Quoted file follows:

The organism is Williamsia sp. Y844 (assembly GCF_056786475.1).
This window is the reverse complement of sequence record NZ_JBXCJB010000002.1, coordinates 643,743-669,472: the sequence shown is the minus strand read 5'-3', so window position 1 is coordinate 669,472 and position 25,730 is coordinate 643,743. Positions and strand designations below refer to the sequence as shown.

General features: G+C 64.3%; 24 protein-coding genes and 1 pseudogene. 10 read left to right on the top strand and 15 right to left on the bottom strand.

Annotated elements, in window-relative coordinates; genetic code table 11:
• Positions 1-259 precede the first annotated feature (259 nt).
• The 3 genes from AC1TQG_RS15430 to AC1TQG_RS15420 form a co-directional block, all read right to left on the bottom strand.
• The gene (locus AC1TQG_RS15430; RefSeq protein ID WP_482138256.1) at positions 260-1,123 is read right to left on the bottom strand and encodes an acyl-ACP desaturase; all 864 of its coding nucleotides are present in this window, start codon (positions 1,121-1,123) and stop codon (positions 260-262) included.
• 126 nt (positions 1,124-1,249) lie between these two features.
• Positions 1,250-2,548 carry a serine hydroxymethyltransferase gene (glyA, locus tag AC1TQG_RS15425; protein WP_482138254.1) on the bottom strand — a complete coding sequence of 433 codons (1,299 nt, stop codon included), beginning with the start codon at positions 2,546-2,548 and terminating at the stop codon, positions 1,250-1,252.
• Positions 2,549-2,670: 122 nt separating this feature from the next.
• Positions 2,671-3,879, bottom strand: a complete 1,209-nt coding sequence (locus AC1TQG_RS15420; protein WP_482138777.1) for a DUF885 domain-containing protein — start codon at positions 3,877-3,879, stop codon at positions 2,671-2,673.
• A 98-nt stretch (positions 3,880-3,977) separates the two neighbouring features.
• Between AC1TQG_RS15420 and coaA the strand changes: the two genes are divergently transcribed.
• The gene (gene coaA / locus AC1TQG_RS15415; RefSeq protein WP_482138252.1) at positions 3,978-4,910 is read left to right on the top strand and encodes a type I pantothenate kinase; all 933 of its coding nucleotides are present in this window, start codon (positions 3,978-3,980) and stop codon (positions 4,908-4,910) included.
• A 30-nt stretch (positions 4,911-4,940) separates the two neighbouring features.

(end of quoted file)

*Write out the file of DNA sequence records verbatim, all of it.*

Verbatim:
The organism is Williamsia sp. Y844 (assembly GCF_056786475.1).
This window is the reverse complement of sequence record NZ_JBXCJB010000002.1, coordinates 643,743-669,472: the sequence shown is the minus strand read 5'-3', so window position 1 is coordinate 669,472 and position 25,730 is coordinate 643,743. Positions and strand designations below refer to the sequence as shown.

General features: G+C 64.3%; 24 protein-coding genes and 1 pseudogene. 10 read left to right on the top strand and 15 right to left on the bottom strand.

Annotated elements, in window-relative coordinates; genetic code table 11:
• Positions 1-259 precede the first annotated feature (259 nt).
• The 3 genes from AC1TQG_RS15430 to AC1TQG_RS15420 form a co-directional block, all read right to left on the bottom strand.
• The gene (locus AC1TQG_RS15430; RefSeq protein ID WP_482138256.1) at positions 260-1,123 is read right to left on the bottom strand and encodes an acyl-ACP desaturase; all 864 of its coding nucleotides are present in this window, start codon (positions 1,121-1,123) and stop codon (positions 260-262) included.
• 126 nt (positions 1,124-1,249) lie between these two features.
• Positions 1,250-2,548 carry a serine hydroxymethyltransferase gene (glyA, locus tag AC1TQG_RS15425; protein WP_482138254.1) on the bottom strand — a complete coding sequence of 433 codons (1,299 nt, stop codon included), beginning with the start codon at positions 2,546-2,548 and terminating at the stop codon, positions 1,250-1,252.
• Positions 2,549-2,670: 122 nt separating this feature from the next.
• Positions 2,671-3,879, bottom strand: a complete 1,209-nt coding sequence (locus AC1TQG_RS15420; protein WP_482138777.1) for a DUF885 domain-containing protein — start codon at positions 3,877-3,879, stop codon at positions 2,671-2,673.
• A 98-nt stretch (positions 3,880-3,977) separates the two neighbouring features.
• Between AC1TQG_RS15420 and coaA the strand changes: the two genes are divergently transcribed.
• The gene (gene coaA / locus AC1TQG_RS15415; RefSeq protein WP_482138252.1) at positions 3,978-4,910 is read left to right on the top strand and encodes a type I pantothenate kinase; all 933 of its coding nucleotides are present in this window, start codon (positions 3,978-3,980) and stop codon (positions 4,908-4,910) included.
• A 30-nt stretch (positions 4,911-4,940) separates the two neighbouring features.